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Zen Cho's Sorcerer to the Crown

ChoWhat a treat Cho’s first novel is! It reads as a delightful story, yet is full of truths of history, politics, social structure, and race and gender discrimination.

The setting is Regency England. While many citizens have some degree of magical powers, the nation’s supply of magic is declining. Following the death of the Sorcerer Royal, Zacharias’ guardian and mentor, Zacharias, a young freed slave and a proficient magician, has earned the staff that only the head of The Royal Society of Unnatural Philosophers is able to use. He befriends Prunella, a young biracial Indian woman with exceptional magical powers; but, in England, women are not permitted to practice magic.  Zacharias struggles to continue his responsibility of serving his country using magic. He travels to Fairyland to find the source of the loss of the supply of magic.  He combats jealousy within the Royal Society and the actions of a variety of magical demonic creatures.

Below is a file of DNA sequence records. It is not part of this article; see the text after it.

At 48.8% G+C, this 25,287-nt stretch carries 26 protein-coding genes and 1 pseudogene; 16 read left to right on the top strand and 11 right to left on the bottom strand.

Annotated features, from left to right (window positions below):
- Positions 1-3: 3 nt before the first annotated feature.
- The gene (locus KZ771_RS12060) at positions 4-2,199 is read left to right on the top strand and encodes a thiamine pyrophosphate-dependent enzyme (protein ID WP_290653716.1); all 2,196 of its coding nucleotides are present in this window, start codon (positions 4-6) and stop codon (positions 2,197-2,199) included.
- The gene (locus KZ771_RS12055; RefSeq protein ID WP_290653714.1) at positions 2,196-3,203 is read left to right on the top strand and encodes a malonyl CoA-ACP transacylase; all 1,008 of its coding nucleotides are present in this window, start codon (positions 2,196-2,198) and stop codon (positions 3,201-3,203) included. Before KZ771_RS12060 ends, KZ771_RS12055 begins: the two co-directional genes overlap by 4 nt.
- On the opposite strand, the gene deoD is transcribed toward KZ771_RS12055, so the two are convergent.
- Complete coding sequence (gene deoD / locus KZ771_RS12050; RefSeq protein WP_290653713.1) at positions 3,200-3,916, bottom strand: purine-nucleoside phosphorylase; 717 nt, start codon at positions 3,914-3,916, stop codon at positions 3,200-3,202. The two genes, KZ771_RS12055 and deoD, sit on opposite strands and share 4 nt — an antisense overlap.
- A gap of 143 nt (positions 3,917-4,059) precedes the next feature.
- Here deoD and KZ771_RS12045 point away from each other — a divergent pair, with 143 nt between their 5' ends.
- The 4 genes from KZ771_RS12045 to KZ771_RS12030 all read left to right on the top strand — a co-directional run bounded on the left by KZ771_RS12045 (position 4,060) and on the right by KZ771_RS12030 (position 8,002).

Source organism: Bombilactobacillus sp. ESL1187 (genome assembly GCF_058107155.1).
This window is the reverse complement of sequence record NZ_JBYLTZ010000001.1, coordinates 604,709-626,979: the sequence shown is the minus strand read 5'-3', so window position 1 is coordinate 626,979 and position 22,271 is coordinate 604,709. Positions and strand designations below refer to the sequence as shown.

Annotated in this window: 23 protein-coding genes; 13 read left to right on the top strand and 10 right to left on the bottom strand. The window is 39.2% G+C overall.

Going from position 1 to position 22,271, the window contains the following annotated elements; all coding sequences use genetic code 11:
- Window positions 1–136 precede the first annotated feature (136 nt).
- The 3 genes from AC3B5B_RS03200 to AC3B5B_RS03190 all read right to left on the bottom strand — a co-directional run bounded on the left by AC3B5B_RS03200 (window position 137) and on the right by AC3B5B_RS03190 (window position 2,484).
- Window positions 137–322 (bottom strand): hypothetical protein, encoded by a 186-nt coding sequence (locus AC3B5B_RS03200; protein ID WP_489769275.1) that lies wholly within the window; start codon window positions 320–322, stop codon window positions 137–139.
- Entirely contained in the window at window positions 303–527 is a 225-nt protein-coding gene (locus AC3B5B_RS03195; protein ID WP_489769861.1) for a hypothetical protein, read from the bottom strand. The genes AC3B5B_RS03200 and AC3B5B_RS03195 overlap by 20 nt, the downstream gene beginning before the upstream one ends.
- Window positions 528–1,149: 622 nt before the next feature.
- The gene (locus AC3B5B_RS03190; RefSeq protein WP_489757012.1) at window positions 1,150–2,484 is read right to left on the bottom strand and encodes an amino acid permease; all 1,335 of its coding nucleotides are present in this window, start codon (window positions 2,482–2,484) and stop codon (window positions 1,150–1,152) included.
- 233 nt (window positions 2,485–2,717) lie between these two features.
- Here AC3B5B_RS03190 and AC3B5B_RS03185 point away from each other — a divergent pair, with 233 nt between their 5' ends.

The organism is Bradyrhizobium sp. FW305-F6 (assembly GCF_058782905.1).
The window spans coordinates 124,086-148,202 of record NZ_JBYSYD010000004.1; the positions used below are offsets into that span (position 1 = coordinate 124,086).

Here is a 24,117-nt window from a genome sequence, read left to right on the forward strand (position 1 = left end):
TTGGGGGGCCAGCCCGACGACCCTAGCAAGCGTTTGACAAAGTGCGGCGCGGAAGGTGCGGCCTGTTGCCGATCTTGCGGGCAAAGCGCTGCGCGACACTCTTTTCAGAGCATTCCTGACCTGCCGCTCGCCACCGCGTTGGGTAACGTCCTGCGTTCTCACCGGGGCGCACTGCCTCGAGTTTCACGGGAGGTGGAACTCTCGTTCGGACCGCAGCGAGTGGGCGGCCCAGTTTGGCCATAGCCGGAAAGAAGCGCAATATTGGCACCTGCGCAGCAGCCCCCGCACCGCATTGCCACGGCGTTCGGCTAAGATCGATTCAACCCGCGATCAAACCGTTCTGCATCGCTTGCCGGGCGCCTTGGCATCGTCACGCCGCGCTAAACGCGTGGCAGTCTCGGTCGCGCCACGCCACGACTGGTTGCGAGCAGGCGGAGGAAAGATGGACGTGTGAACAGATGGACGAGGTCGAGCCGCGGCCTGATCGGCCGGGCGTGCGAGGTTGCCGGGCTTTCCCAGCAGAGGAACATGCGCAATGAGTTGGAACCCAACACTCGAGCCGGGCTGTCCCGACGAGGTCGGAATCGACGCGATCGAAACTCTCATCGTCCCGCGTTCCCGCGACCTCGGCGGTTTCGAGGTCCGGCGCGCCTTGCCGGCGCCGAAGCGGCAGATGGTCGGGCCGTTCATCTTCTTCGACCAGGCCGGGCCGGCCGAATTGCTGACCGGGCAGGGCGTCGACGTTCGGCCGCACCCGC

The novel is full of interesting and compelling characters. There are true friends and mortal enemies. There are fairies, dragons, familiars, mysterious orbs and stones, flying magic transport clouds. The story is a blend of historical fiction, science fiction, fantasy, magic, and romance. It is well structured, and fast paced.  There is mystery, danger, suspense, but also wit and humor.

Cho is an award winning short story writer; this novel is the first in a planned trilogy. I am eager to know what these characters will do next and how England and the world will prosper through magic. Meanwhile, if you want to read another excellent novel with similarities in setting, although differences in tone, try Susanna Clarke’s Jonathan Strange and Mr Norrell.

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